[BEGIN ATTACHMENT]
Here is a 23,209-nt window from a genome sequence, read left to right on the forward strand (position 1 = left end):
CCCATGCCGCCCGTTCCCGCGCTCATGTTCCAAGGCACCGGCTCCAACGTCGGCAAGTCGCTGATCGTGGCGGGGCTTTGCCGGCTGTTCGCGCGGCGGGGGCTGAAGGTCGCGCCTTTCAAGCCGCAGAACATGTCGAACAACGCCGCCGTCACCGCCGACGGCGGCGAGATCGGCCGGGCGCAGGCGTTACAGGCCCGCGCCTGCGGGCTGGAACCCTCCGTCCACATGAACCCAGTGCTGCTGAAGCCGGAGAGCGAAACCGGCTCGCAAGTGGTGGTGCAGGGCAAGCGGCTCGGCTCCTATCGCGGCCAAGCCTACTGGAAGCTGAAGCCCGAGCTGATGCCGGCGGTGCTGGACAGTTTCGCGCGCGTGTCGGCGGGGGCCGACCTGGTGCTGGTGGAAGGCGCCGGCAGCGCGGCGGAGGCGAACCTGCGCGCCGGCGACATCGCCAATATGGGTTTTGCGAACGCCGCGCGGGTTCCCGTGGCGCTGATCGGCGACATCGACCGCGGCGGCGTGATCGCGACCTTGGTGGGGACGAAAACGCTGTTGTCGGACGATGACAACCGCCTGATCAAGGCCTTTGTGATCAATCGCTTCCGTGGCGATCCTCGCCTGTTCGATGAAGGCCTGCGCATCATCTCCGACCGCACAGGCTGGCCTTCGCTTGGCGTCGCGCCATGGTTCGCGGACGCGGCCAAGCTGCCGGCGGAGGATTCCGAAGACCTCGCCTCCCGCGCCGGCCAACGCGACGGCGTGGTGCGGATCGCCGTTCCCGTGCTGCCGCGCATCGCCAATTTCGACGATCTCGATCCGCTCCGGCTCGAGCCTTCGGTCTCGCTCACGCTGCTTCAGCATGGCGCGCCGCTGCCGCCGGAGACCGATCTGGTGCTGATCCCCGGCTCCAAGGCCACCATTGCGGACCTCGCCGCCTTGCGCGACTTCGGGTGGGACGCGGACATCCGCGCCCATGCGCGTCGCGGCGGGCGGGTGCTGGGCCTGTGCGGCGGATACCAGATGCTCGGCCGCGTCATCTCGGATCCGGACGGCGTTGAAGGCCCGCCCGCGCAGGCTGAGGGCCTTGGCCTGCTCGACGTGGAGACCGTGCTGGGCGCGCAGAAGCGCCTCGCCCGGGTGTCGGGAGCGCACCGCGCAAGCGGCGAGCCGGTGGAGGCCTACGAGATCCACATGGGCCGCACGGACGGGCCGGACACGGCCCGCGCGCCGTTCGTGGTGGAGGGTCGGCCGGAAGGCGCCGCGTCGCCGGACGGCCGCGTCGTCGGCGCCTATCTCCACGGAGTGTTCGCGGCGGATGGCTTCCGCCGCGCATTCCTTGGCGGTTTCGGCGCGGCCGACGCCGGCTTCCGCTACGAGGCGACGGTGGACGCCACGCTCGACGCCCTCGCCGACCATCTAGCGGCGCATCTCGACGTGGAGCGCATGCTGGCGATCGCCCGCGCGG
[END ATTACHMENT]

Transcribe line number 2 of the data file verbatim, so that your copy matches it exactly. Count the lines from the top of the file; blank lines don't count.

CCCATGCCGCCCGTTCCCGCGCTCATGTTCCAAGGCACCGGCTCCAACGTCGGCAAGTCGCTGATCGTGGCGGGGCTTTGCCGGCTGTTCGCGCGGCGGGGGCTGAAGGTCGCGCCTTTCAAGCCGCAGAACATGTCGAACAACGCCGCCGTCACCGCCGACGGCGGCGAGATCGGCCGGGCGCAGGCGTTACAGGCCCGCGCCTGCGGGCTGGAACCCTCCGTCCACATGAACCCAGTGCTGCTGAAGCCGGAGAGCGAAACCGGCTCGCAAGTGGTGGTGCAGGGCAAGCGGCTCGGCTCCTATCGCGGCCAAGCCTACTGGAAGCTGAAGCCCGAGCTGATGCCGGCGGTGCTGGACAGTTTCGCGCGCGTGTCGGCGGGGGCCGACCTGGTGCTGGTGGAAGGCGCCGGCAGCGCGGCGGAGGCGAACCTGCGCGCCGGCGACATCGCCAATATGGGTTTTGCGAACGCCGCGCGGGTTCCCGTGGCGCTGATCGGCGACATCGACCGCGGCGGCGTGATCGCGACCTTGGTGGGGACGAAAACGCTGTTGTCGGACGATGACAACCGCCTGATCAAGGCCTTTGTGATCAATCGCTTCCGTGGCGATCCTCGCCTGTTCGATGAAGGCCTGCGCATCATCTCCGACCGCACAGGCTGGCCTTCGCTTGGCGTCGCGCCATGGTTCGCGGACGCGGCCAAGCTGCCGGCGGAGGATTCCGAAGACCTCGCCTCCCGCGCCGGCCAACGCGACGGCGTGGTGCGGATCGCCGTTCCCGTGCTGCCGCGCATCGCCAATTTCGACGATCTCGATCCGCTCCGGCTCGAGCCTTCGGTCTCGCTCACGCTGCTTCAGCATGGCGCGCCGCTGCCGCCGGAGACCGATCTGGTGCTGATCCCCGGCTCCAAGGCCACCATTGCGGACCTCGCCGCCTTGCGCGACTTCGGGTGGGACGCGGACATCCGCGCCCATGCGCGTCGCGGCGGGCGGGTGCTGGGCCTGTGCGGCGGATACCAGATGCTCGGCCGCGTCATCTCGGATCCGGACGGCGTTGAAGGCCCGCCCGCGCAGGCTGAGGGCCTTGGCCTGCTCGACGTGGAGACCGTGCTGGGCGCGCAGAAGCGCCTCGCCCGGGTGTCGGGAGCGCACCGCGCAAGCGGCGAGCCGGTGGAGGCCTACGAGATCCACATGGGCCGCACGGACGGGCCGGACACGGCCCGCGCGCCGTTCGTGGTGGAGGGTCGGCCGGAAGGCGCCGCGTCGCCGGACGGCCGCGTCGTCGGCGCCTATCTCCACGGAGTGTTCGCGGCGGATGGCTTCCGCCGCGCATTCCTTGGCGGTTTCGGCGCGGCCGACGCCGGCTTCCGCTACGAGGCGACGGTGGACGCCACGCTCGACGCCCTCGCCGACCATCTAGCGGCGCATCTCGACGTGGAGCGCATGCTGGCGATCGCCCGCGCGG